“Eco Oro, formerly known as Greystar Resources, had faced opposition from local authorities, the country’s inspector general and environmental groups. They called its Angostura gold project a threat to the delicate Andean ecosystem.
The move by the country’s environment ministry to create the park effectively rules out any mining in an area of more than 12,000 hectares in northern Santander province.”

Colonial murder
7sur7 reports that British government documents implicate top Belgian diplomats in the killing of Burundian independence hero Prince Louis Rwagasore half a century ago:

“The documents in question are telexes exchanged between James Murray, the British ambassador in Bujumbura at the time, and the Foreign Office, as well as a confidential report by Belgium’s prosecutor. They indicate that Roberto Régnier, Burundi’s colonial governor, repeatedly spoke of ‘the need to kill Rwagasore’.” [Translated from the French.]

Mutual destruction
Domini Social Investments’ Adam Kanzer argues that without proper social and environmental guidelines, mutual funds “can be a very effective way of promoting broad social harm”:

“If there’s anything we’ve learned from the financial crisis, it is that even the most arcane financial decisions can have real-world impacts. Such is the case when you allocate billions of dollars to companies that make military-style assault weapons. We can no longer pretend that these decisions are morally neutral – they are not.
Standard-setting is not foreign to index management. Both the index managers and the stock exchanges set all sorts of financial and governance standards. The OMX Nordic Exchange actually has a standard to ‘investigate’, and presumably to ultimately delist, companies that have committed ‘serious or systematic violation of human rights or other ethical international norms’ including those that manufacture chemical weapons or land mines. They placed these standards under the heading “marketplaces with integrity.” After OMX’s acquisition by NASDAQ, it is unclear where those standards now stand. Some exchanges, including the Johannesburg Stock Exchange, require listed companies to produce sustainability reports. Dow Jones, MSCI and FTSE all maintain indices that include social and environmental standards.”

Mercury treaty
Human Rights Watch criticizes wealthy countries for opposing inclusion of “a stand-alone article on health” in what is expected to become the Minamata Convention, an international agreement aimed at limiting the negative impacts of mercury:

“At the last round of negotiations, in July 2012, Western governments – in particular Canada, the United States, and European Union members – rejected including a stand-alone article on health, contending that treaty is primarily about the environment.
They indicated that including health strategies might interfere with the health sector and drive up the cost of the treaty’s implementation. They also said that current references to health strategies in the draft text were sufficient. Their stance caused a heated debate with Latin American and African governments, whose representatives wanted a stronger health article.
‘The position of the United States, Canada, and the European Union has been disappointing,’ [Human Rights Watch’s Juliane] Kippenberg said. ‘Wealthier countries should recognize that environmental and health strategies on mercury go hand in hand, and provide financial support for both.’ ”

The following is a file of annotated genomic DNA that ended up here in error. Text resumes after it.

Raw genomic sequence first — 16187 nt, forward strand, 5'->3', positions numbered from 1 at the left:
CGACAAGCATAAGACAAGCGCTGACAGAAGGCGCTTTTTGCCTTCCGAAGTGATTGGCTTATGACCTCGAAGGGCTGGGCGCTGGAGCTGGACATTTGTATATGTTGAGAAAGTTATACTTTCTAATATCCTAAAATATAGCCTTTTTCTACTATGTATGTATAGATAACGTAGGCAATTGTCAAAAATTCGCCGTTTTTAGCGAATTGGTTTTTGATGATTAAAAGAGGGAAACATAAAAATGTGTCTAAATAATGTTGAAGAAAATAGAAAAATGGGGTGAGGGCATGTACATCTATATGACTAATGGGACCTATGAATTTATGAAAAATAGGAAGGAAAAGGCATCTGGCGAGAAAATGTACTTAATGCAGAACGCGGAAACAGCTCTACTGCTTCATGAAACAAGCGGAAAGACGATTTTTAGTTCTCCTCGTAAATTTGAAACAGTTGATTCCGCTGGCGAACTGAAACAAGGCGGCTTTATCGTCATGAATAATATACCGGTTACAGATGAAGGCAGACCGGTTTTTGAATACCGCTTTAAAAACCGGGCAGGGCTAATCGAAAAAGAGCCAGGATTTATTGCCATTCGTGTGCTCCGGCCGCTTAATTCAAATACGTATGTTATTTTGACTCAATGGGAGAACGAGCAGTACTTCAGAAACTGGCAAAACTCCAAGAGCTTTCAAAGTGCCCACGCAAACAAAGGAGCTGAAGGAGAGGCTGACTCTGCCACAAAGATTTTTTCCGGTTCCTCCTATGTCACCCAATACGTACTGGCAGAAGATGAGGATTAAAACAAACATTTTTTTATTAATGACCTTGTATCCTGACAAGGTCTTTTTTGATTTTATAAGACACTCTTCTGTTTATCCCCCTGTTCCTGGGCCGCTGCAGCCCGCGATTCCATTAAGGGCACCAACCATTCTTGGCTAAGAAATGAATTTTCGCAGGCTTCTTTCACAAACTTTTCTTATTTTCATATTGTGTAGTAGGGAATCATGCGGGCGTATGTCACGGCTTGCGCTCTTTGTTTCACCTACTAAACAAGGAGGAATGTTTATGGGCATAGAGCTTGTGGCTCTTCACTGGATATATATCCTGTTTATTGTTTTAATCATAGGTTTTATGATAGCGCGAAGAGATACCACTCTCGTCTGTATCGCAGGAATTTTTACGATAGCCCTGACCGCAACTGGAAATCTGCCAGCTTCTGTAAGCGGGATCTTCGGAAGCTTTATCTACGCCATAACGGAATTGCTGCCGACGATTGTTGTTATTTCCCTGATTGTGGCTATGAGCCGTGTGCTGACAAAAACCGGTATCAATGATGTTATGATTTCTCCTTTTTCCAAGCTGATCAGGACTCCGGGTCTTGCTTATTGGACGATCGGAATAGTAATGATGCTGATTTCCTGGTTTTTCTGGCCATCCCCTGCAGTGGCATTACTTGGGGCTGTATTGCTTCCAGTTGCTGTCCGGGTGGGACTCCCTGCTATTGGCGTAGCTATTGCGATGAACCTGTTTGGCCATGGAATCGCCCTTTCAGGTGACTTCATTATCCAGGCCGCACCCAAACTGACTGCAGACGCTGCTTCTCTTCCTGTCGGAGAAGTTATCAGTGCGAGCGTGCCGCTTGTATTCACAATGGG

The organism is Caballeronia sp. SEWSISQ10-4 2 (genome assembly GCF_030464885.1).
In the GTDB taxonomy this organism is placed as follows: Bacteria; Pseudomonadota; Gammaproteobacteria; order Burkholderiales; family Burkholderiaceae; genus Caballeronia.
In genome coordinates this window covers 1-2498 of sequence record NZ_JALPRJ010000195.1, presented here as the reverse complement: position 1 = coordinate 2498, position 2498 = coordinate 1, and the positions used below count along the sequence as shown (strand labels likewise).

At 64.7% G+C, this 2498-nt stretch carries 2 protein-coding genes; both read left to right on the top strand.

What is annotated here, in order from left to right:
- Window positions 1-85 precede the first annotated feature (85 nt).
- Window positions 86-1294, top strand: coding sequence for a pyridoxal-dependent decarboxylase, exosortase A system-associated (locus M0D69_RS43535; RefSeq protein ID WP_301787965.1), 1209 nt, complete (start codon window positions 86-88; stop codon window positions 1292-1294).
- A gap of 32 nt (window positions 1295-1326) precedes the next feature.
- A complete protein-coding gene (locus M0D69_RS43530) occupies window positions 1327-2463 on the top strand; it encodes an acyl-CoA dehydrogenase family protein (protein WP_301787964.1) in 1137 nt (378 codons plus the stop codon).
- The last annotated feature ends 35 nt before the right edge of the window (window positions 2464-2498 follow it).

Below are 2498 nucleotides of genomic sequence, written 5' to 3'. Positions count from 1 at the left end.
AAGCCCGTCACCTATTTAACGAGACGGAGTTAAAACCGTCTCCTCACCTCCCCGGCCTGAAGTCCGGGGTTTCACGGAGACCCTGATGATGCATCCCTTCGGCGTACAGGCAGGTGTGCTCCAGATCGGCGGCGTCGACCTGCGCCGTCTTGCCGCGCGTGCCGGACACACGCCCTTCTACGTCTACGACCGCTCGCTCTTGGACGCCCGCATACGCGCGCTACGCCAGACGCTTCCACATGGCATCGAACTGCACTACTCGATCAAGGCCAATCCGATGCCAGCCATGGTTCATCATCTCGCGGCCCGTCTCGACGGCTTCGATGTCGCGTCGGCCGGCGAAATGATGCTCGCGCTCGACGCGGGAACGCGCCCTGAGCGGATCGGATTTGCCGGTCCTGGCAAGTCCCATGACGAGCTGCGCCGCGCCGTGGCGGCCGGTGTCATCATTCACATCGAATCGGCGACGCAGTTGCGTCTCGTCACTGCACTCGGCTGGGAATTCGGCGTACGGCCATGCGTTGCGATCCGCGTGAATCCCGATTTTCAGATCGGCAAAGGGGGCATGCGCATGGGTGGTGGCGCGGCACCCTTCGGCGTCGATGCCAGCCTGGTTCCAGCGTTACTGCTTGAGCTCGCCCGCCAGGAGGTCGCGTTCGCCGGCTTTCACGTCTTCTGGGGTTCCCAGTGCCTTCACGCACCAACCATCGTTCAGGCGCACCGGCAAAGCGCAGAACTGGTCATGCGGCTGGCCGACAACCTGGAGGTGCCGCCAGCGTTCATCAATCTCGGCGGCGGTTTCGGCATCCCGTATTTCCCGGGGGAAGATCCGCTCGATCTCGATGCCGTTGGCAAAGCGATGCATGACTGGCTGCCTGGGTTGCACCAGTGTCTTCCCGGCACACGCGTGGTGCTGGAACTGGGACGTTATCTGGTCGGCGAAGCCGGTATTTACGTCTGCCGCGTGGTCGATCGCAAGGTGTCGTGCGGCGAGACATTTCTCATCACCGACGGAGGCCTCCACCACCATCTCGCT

Too much information
Radio France Internationale reports that a new investigation by French newspaper Libération raises questions about why the country’s military issued a fake death certificate for one of a pair of French gendarmes killed in the first days of Rwanda’s 1994 genocide:

“For Libération, the answer may lie in the activities of the two gendarmes in Kigali. They were working, according to the newspaper, on radio transmissions by the French embassy, the French development mission and the Rwandan army. Did they stumble upon information about those responsible for the shooting down of President Juvénal Habyarimana’s plane on April 6, 1994, the event that triggered the genocide?” [Translated from the French.]

Latest Developments, December 21

In the latest news and analysis…

Warpath
The Globe and Mail reports on concerns that foreign military intervention in Mali, which has just received unanimous backing from the UN Security Council, could have “unintended consequences”:

“The rebel takeover of the north has already forced nearly 500,000 people to flee their homes or become refugees in neighbouring countries, and a new confidential UN report has warned that another 400,000 people could be pushed out of their homes if there is military intervention in the north.
‘No clear plan exists to ensure that a military intervention would not exacerbate the already disastrous humanitarian situation,’ said Alexandra Gheciu, a University of Ottawa professor who specializes in international security.
Peter Maurer, president of the International Committee of the Red Cross, has warned that the military intervention would have a high humanitarian cost that has been largely ignored so far.”

No way back
Think Africa Press’s James Wan takes issue with a European court ruling that Chagos Islanders, who were evicted from their homeland by the British to make way for a military base, relinquished their right to return 30 years ago when a group of them accepted $6 million in compensation:

“Firstly, the argument does not hold for the several hundreds of islanders deported to the Seychelles rather than Mauritius where the compensation was paid. ‘We were completely excluded from compensation’, Bernadette Dugasse told Think Africa Press earlier this year. ‘Chagossians from Seychelles were not even given half a penny, not even a teaspoonful of land.’ The full ruling barely acknowledges this.